Gary Golio is the author of the NY Times bestseller JIMI: Sounds Like a Rainbow – A Story of the Young Jimi Hendrix, winner of a Coretta Scott King Illustrator Award; Bird & Diz and Strange Fruit – Billie Holiday and the Power of a Protest Song, both ALA Notables; and other books about legendary artists. A writer and musician, Golio has been featured on NPR’s “Weekend Edition”, CBS-TV’s “Sunday Morning News,” and on radio stations nationwide. He lives in the Hudson Valley with his wife, children’s book author Susanna Reich.

E.B. Lewis is a fine artist and the acclaimed illustrator of over 70 books, among them Coming On Home Soon by Jacqueline Woodson (Caldecott Honor Award), Talkin’ About Bessie by Nikki Grimes (Coretta Scott King Illustrator Award), and The Secret World of Walter Anderson by Hester Bass (Orbis Pictus Award). He is also the recipient of the NY Times Best Illustrated Book Award, Kirkus’ Best Illustrated Book Award, and four additional Coretta Scott King Illustrator Awards. Lewis teaches at the University of Arts in Philadelphia, and lives in Folsom, New Jersey.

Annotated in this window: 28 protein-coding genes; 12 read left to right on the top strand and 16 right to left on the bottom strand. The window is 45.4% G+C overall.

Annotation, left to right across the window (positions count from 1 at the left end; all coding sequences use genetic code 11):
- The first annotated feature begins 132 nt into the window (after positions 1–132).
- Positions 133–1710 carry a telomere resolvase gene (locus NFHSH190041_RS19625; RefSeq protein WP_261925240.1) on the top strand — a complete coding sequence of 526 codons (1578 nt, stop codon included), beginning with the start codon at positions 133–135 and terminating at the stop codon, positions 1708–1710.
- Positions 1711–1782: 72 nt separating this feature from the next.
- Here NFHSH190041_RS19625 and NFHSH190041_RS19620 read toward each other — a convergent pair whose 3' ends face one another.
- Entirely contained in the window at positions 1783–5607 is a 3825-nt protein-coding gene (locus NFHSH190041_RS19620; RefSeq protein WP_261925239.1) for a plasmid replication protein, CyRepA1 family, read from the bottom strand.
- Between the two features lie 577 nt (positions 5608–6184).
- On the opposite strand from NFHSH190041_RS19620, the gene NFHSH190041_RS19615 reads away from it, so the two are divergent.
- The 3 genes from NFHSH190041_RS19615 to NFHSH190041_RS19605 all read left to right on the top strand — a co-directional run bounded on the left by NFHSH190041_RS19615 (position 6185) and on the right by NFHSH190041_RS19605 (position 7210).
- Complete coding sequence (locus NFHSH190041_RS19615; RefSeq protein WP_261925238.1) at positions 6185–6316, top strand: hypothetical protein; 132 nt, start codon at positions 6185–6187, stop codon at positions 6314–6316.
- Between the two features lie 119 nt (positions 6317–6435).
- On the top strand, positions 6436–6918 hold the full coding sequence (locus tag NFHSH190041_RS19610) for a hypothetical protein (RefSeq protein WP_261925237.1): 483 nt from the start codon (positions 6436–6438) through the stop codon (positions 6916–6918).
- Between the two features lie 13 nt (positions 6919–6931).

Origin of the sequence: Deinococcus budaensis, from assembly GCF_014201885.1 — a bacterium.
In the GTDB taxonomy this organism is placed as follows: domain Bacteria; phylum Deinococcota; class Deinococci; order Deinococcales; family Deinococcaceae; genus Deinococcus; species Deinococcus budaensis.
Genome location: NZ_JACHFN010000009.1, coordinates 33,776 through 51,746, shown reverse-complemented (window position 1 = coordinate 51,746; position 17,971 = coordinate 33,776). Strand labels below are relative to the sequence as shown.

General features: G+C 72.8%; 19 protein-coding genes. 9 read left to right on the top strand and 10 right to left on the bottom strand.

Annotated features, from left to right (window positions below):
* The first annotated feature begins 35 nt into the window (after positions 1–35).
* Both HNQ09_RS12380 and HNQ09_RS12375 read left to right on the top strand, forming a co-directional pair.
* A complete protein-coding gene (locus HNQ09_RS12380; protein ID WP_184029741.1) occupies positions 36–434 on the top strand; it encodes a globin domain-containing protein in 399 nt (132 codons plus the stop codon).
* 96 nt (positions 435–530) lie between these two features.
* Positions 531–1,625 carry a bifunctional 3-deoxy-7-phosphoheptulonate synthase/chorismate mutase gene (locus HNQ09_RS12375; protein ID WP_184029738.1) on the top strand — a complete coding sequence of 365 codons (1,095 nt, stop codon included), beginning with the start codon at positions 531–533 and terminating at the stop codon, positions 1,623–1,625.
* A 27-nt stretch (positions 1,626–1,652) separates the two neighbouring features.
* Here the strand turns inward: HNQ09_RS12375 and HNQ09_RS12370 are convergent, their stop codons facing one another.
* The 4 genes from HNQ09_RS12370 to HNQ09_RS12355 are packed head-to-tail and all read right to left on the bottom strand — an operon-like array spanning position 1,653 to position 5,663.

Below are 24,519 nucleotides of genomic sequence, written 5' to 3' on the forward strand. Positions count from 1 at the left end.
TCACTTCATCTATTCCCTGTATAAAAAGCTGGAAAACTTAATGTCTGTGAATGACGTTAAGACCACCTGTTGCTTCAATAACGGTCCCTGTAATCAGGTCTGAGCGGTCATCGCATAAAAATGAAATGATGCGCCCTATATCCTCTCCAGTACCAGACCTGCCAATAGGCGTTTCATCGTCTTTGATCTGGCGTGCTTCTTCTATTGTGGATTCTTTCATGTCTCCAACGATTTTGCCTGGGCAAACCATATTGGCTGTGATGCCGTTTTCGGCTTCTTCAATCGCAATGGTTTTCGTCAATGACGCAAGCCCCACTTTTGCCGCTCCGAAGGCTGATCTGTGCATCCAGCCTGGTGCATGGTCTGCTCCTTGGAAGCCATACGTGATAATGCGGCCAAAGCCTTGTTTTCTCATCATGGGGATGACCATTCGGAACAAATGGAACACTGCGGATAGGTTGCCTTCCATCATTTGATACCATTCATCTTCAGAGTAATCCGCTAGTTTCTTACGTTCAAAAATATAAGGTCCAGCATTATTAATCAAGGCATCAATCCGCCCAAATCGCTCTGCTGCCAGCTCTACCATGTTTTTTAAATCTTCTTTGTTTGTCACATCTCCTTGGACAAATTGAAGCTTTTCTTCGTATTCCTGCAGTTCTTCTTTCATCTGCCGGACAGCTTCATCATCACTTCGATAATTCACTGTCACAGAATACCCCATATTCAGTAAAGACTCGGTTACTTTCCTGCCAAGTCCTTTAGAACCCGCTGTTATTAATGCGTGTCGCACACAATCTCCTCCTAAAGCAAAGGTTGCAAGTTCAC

Dark Was the Night: Blind Willie Johnson’s Journey to the Stars[Amazon commission link]
Written by Gary Golio
Illustrated by E.B. Lewis
Published by Penguin/Nancy Paulsen Books
August 2020 • Ages 5-8 • 32 pages • $17.99 hardcover/$10.99 Ebook • ISBN: 978-1524738884


Here is a short video about Johnson and his music on the Voyager spacecraft: Dark Was the Night, Cold Was the Ground, and brilliant is that song drifting through space | Aeon Videos

Johnson’s recording of Dark was the Night, Cold was the Ground:

Here is a nicely played cover of Dark was the Night (hat tip Behind the Black):

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Dark Was the Night:
Blind Willie Johnson’s Journey to the Stars

Backing Behind the Black

Writer, journalist, and blogger Bob Zimmerman tells me that it is his Birthday fund-raising time again at Behind The Black.

Check out Bob’s most recent Mars reports:

He will be on The Space Show tonight: Tue, 02/05/2019 – 19:00 | Robert Zimmerman.